Framing, control-related beliefs and outsourcing of decision making: a study of management consulting interventions

Toegel, Ginka (2003) Framing, control-related beliefs and outsourcing of decision making: a study of management consulting interventions. Doctoral thesis, University of London: London Business School. OPEN ACCESS


Outsourcing of decision-making refers to the delegation of management’s responsibility to make decisions to external organizational agents. These include consultants. This thesis elaborates a theoretical framework for the analysis of outsourcing of decision-making, testing empirically its adaptive value for the self-regulation system. It explores why managers outsource decision-making and what consequences follow if they do not do so in situations framed as threat. A qualitative study suggested that two cognitive concepts, framing of the decision event and control-related beliefs, lead to outsourcing of decision-making. A quasi-experiment and an experiment using computer-simulation examined empirically their relevance to the propensity of managers to outsource strategic decision-making. Results showed that framing as opportunity led to a perception of enhanced control. Consequently, individuals were inclined to remain proactive and to shape their environment according to their wishes. This type of control has been conceived of in the literature as primary control. Threat, on the other hand, led to a perception of loss of control, and individuals tried to adapt internally, rather than change the environment. This cognitive strategy is called secondary control. The thesis reports the development of a scale of primary and secondary control in the field of management and confirms the following model: Framing as threat reduces the perception of primary control, which in turn makes outsourcing of decision-making more likely. Outsourcing of decision-making is accompanied by a transition from primary to secondary control. A failure to shift to secondary control under conditions of threat has negative impact on personal well-being. This research found empirical evidence that secondary control is a coping mechanism rather than a type of control. It is argued that management education should create awareness of its adaptive value. Two strategies could help to avoid high degrees of outsourcing of decision-making: influencing either the framing of the situation or the perception of control.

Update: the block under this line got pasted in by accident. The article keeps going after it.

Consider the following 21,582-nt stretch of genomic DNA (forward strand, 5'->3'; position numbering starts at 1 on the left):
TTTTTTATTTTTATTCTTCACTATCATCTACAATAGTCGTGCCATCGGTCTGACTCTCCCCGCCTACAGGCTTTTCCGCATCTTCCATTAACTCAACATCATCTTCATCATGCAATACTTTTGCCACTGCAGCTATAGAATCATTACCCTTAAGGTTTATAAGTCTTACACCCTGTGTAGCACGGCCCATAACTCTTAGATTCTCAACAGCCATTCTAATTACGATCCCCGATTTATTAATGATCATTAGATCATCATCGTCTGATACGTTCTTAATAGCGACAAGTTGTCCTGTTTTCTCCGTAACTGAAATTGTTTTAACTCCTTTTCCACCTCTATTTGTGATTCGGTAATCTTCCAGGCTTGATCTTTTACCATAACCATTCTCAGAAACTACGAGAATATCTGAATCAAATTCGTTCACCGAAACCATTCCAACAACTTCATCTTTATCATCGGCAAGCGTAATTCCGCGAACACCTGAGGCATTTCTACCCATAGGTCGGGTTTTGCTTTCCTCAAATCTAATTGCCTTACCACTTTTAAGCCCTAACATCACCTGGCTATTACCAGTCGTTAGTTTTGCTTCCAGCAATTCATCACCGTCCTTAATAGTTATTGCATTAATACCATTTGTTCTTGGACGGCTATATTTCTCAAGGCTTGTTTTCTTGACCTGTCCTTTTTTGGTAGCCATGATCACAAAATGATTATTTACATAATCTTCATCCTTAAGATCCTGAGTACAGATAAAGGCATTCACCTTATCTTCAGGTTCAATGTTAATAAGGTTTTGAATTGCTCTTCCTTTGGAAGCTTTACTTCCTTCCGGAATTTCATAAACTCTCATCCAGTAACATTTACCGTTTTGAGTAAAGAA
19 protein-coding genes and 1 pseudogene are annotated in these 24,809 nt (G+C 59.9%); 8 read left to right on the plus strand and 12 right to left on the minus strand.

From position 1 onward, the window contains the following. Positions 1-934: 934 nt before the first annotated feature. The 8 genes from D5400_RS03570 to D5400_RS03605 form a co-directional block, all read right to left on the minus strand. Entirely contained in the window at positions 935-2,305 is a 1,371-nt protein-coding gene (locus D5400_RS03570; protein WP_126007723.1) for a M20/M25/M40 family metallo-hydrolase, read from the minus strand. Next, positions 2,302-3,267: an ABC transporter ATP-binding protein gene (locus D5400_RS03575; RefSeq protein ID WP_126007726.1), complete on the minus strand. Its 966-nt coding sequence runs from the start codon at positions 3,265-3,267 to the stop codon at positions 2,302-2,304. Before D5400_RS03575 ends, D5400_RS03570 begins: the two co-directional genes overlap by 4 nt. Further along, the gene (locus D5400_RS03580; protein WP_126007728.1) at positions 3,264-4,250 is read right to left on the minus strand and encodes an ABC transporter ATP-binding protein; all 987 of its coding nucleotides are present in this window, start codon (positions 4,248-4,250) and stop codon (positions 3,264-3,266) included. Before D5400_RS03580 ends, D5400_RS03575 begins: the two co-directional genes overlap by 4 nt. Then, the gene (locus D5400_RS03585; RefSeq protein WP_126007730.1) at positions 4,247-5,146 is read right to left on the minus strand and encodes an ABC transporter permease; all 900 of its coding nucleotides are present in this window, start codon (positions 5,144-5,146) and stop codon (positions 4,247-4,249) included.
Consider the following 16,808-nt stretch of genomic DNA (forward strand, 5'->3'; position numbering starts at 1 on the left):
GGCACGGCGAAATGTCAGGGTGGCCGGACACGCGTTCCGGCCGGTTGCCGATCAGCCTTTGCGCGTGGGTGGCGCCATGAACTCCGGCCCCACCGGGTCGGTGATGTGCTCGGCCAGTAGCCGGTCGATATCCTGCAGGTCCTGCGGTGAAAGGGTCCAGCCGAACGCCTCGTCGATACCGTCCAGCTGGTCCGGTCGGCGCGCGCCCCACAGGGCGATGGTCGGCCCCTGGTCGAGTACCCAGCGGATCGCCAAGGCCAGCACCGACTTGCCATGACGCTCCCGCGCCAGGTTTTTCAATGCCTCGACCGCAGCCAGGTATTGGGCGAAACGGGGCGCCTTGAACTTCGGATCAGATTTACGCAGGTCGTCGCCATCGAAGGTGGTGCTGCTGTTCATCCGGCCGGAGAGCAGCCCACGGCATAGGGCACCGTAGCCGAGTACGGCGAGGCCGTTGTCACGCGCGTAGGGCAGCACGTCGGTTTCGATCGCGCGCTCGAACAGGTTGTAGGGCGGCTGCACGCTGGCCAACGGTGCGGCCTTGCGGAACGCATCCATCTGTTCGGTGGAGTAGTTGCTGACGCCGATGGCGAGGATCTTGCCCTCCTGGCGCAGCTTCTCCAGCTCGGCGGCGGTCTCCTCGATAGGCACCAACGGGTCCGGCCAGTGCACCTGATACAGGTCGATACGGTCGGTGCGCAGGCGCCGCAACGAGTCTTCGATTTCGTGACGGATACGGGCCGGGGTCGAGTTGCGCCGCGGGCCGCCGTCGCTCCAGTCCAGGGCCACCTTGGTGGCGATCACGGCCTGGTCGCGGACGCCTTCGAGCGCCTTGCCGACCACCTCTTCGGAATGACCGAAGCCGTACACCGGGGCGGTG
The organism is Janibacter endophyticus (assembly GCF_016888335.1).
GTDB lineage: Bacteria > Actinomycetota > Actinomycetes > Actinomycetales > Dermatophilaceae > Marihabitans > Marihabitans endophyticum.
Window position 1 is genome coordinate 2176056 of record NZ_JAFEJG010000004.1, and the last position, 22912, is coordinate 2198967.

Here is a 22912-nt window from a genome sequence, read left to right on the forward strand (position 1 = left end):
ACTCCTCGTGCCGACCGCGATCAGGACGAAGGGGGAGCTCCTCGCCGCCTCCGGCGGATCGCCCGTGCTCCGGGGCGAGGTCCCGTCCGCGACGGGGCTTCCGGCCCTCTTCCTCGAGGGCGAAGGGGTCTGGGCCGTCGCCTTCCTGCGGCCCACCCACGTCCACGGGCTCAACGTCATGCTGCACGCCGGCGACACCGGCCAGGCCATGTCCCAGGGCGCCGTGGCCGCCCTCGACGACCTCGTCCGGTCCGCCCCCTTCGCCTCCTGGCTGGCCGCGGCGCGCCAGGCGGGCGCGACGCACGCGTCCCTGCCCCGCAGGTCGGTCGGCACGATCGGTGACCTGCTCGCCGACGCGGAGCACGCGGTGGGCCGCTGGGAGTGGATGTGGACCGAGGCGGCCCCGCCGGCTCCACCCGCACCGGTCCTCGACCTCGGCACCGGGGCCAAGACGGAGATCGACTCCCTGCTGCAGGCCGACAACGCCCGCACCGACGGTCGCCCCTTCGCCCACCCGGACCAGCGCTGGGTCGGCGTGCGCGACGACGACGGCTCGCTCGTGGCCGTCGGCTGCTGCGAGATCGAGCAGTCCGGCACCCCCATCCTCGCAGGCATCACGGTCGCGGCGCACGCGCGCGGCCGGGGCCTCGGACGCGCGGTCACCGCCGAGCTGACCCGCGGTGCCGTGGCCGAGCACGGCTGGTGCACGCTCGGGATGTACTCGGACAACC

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Item Type: Thesis (Doctoral)
Subject Areas: Organisational Behaviour
Date Deposited: 02 Mar 2022 16:04
Date of first compliant deposit: 02 Mar 2022
Subjects: Theses
Last Modified: 04 Mar 2022 05:52

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